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I've recently been promoted into managing one of our most important projects. Most of the code in this project has been written by a partner of ours, not by ourselves.

The code in question is of very questionable quality. Code duplication, global variables, 6-page long functions, hungarian notation, you name it. And it's in C.

I want to do something about this problem, but I have very little leverage on our partner, especially since the code, for all its problems, "just works, doesn't it?".

To make things worse, we're now nearing the end of this project and must ship soon. Our partner has committed a certain number of person-hours to this project and will not put in more hours.

I would very much appreciate any advice or pointers you could give me on how to deal with this situation.

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Much of what you describe is subjective. For example, Microsoft API's are full of Hungarian notation. What's wrong with it for plain C? I've found that its a lifesaver in the long run. Code duplication... ok probably a fair point. 6 page long functions... well it depends what they do. If for example I had to choose between a state machine in 6 pages, or in 1 page with 5 pages of functions being called (each only once), I'd go with the big one at 6 pages. Maybe they actually have reasons for doing what they do. –  quickly_now Feb 1 '11 at 11:05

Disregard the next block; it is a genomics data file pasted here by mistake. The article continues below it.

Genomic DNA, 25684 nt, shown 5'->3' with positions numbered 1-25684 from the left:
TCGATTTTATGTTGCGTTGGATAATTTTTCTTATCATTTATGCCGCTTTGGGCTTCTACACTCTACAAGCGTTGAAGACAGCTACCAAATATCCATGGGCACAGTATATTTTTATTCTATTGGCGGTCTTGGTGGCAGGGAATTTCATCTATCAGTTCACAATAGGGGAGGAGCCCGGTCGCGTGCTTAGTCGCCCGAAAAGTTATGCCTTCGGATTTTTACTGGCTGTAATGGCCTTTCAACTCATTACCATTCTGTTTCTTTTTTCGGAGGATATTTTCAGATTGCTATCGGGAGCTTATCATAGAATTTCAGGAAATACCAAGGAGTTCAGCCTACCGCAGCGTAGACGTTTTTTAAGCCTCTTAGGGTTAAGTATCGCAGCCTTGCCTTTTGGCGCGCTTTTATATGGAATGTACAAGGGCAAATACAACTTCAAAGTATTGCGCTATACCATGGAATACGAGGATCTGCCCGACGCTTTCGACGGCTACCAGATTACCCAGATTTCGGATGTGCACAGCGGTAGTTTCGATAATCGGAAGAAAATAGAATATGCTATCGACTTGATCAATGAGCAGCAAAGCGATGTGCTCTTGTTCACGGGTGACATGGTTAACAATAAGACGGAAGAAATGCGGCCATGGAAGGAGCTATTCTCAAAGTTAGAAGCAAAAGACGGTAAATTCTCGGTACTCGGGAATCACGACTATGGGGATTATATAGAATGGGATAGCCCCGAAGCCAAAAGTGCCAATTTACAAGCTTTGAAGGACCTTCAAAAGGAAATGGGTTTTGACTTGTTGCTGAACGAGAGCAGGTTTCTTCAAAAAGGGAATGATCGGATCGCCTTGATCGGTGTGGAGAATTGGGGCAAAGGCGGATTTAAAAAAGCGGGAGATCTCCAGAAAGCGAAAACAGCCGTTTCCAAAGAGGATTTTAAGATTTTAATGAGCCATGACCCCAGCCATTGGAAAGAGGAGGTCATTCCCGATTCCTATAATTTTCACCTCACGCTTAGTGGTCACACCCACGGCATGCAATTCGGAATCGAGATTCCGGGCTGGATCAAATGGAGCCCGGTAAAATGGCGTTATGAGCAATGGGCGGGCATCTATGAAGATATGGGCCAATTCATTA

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I have the impression that it's too late now for change, now that the deadline is nearing. –  LennyProgrammers Feb 1 '11 at 12:41
    
Does it work correctly? –  user1249 Feb 1 '11 at 13:18
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6 Answers

If you didn't have any coding guidelines set at the start that they needed to adhere to I doubt that there is much you can do.

Unless of course the low quality is introducing security issues or just not working, checking for common security issues might be your best bet.

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As @G3D noted, trying to save the project after the damage has been done is difficult at best. If someone from your company's part has already accepted (most of) the deliverables from the subcontractor, there may not even be legal ways to recover the losses.